How Original Is the Original Star Wars?

Editor’s Note: This article previously appeared in a different format as part of The Atlantic’s Notes section, retired in 2021.

From Chris Orr’s review redux of The Force Awakens:

Even George Lucas has gotten in on the act, complaining that the movie is all recycled ideas, and that his experience of selling the franchise to Disney was akin to selling his children to “white slavers.” (Which mostly raises the question: Who’s worse? White slavers, or the person who sells his children to them?)

A reader seized on that passage:

Lucas is basically full of crap. The first Star Wars movie was a MASSIVE remix of classic cinema, on an almost shot-for-shot level. He took several movies, ranging from Samurai period pieces (The Hidden Fortress) to Westerns (The Searchers) to WW2 (The Dam Busters) and even Casablanca.

The Telegraph has a broader list of cinematic influences. Each of the links above points to a video comparison of Star Wars to their respective films, but the following video sent by our reader, for the Dam Busters comparison, is by far the most persuasive:

By the way, if you missed the rest of our coverage of The Force Awakens:

Spencer and David debated the question of “When is cinematic recycling too much?,” Krishnadev assessed the film’s massive hype, Megan delved into the feminism of the Rey character, and Ta-Nehisi responded to Atlantic alum Ross Douthat’s review. Alan reflected on seeing the original film as a kid and readers joined him here and here. Another somewhat related piece was the one Angelica Jade Bastién wrote for us advancing “the case against colorblind casting,” using The Force Awakens as a central target for critique. A reader writes:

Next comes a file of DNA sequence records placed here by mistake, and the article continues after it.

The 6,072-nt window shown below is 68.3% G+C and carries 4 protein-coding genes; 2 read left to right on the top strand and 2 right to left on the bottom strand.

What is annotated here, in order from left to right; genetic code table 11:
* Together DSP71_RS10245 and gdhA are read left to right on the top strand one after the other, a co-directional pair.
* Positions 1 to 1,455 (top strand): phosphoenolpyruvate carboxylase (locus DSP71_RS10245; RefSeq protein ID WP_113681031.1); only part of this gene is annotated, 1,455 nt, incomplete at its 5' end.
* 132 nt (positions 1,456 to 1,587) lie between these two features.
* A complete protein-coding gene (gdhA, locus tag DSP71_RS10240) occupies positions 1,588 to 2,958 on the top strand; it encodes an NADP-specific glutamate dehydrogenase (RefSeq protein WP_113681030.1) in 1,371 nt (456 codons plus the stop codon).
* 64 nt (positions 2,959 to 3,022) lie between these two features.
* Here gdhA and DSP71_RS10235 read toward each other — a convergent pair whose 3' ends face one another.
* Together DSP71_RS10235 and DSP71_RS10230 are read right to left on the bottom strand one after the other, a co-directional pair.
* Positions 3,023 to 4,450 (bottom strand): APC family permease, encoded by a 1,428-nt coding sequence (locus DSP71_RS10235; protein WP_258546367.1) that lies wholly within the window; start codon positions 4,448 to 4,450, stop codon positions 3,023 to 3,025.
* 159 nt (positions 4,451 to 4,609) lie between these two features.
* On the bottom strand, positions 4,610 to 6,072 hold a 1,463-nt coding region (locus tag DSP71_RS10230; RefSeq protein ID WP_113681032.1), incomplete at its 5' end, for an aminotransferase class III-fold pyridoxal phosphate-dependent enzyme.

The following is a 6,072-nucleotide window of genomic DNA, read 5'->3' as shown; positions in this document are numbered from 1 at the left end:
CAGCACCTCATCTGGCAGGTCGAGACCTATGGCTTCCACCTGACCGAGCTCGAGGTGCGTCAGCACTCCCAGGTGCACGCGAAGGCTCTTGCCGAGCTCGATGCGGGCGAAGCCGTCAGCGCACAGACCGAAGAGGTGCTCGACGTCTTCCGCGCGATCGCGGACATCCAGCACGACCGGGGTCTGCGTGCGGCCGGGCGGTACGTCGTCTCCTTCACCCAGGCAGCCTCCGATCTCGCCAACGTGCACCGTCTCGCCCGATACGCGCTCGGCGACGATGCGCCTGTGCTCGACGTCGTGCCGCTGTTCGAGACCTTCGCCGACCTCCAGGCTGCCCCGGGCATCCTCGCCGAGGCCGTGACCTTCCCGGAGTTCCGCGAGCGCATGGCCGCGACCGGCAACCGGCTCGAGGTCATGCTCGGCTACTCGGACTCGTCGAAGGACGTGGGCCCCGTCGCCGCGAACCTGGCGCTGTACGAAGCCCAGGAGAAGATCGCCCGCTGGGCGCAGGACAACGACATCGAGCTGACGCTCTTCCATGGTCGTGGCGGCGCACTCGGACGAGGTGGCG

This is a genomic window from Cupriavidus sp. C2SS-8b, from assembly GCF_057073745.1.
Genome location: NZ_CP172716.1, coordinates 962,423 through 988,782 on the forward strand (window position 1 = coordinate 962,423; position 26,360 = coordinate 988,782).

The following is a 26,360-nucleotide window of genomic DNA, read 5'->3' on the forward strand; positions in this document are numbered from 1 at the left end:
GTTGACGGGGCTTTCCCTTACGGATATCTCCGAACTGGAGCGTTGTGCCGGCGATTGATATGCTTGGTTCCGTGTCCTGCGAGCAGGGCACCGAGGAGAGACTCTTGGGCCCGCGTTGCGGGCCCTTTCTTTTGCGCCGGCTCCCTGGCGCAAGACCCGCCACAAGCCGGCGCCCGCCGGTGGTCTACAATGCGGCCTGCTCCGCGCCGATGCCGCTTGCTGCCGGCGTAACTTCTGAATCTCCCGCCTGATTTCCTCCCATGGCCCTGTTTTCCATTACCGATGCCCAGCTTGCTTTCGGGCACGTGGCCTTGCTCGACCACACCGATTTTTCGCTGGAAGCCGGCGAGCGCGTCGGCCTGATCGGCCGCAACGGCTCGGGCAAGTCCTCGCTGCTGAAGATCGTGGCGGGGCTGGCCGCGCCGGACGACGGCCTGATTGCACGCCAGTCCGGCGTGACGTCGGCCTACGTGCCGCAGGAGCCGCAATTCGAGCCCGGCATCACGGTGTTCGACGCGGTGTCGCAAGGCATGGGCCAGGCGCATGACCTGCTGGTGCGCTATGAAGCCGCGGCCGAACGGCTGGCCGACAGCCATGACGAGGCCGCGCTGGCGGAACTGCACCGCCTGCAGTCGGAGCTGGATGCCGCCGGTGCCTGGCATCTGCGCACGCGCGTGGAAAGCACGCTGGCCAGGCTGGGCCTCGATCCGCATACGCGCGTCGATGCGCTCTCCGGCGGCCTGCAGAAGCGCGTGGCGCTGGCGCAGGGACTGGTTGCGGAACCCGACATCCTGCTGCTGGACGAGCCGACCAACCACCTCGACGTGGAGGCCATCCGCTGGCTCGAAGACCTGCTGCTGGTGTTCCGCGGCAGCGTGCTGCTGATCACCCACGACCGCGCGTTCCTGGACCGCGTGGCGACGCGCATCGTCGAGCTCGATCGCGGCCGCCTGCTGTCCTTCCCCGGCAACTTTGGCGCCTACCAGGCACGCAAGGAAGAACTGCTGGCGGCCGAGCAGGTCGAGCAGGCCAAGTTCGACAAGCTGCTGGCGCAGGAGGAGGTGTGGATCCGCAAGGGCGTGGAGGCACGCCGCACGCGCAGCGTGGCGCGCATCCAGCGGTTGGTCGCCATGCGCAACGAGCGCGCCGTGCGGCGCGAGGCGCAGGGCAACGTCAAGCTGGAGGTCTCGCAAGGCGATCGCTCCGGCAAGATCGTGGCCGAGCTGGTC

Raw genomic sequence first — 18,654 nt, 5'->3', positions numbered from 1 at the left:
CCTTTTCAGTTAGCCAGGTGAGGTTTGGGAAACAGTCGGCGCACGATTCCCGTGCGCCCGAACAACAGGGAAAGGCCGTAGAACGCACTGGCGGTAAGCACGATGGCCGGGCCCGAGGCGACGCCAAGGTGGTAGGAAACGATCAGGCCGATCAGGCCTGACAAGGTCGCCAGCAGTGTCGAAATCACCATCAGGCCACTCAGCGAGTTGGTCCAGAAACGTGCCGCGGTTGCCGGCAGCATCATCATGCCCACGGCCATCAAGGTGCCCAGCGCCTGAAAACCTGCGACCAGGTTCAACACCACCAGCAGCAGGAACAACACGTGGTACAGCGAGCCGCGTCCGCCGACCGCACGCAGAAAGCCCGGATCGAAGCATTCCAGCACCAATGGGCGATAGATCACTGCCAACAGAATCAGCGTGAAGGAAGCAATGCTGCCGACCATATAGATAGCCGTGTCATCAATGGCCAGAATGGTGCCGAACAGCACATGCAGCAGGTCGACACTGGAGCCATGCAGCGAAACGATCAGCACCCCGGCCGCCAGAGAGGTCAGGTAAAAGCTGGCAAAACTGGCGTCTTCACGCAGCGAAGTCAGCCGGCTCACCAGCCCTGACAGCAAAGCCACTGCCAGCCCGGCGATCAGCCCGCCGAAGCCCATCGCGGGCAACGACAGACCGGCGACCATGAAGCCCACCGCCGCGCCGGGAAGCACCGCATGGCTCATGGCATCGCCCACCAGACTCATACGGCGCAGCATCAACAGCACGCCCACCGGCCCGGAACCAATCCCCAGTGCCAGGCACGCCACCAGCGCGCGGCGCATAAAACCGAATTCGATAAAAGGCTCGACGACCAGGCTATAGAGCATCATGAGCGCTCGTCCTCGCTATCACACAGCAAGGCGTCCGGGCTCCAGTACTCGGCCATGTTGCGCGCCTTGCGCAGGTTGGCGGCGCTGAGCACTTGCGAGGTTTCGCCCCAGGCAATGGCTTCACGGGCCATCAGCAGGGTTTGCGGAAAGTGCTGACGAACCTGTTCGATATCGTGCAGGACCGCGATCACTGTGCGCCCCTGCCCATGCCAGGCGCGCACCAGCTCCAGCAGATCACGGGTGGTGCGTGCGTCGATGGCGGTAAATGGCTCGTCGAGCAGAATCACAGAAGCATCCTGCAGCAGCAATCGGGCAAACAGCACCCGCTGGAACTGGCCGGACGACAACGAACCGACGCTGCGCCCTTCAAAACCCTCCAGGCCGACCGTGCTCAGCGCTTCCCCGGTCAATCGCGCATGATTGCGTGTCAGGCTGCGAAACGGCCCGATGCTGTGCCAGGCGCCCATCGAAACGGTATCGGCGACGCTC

So how exactly is The Force Awakens supposed to “acknowledge the ethnicity” of its characters? It’s a fantasy story that takes place in a distant galaxy. The fact that it has English-speaking humans makes the film already grossly unrealistic, and now the writers were somehow supposed to have Finn and Poe discuss the differences in their respective cultures and backgrounds while escaping a life and death situation?

Another reader snarks:

If you think black androids are being mistreated by Hollywood, consider the underrepresentation of Wookies in Star Wars. Chewbacca has been the token Wookie for far too long. He’s never the pilot of the Millennium Falcon, always relegated to co-pilot.

Our reader obviously never saw The Star Wars Holiday Special and its rich Wookie-centrism:

From the YouTube description:

The basic story goes, Chewbacca and Han Solo visit Kashyyyk, Chewbacca’s home world, to celebrate Life Day. Along the way they are pursued by agents of the Galactic Empire, who are searching for members of the Rebel Alliance on the planet. The show introduces to the ever hungry Star Wars cannon new elements, such as the three members of Chewbacca's family: his father Itchy, his wife Malla, and his son Lumpy (or Attichitcuk, Mallatobuck, and Lumpawaroo, respectively), plus a four-armed chef, a trumpet-playing goblin in spandex, Beatrice Arthur and umm ... Jefferson Starship. Need we say more?

I truly love this crazy thing and hope it can be shared to new generations of innocents who may not have seen it and can now appreciate it for the once-in-a-lifetime television atrocity that it is now preserved forever in the international archives of the internet.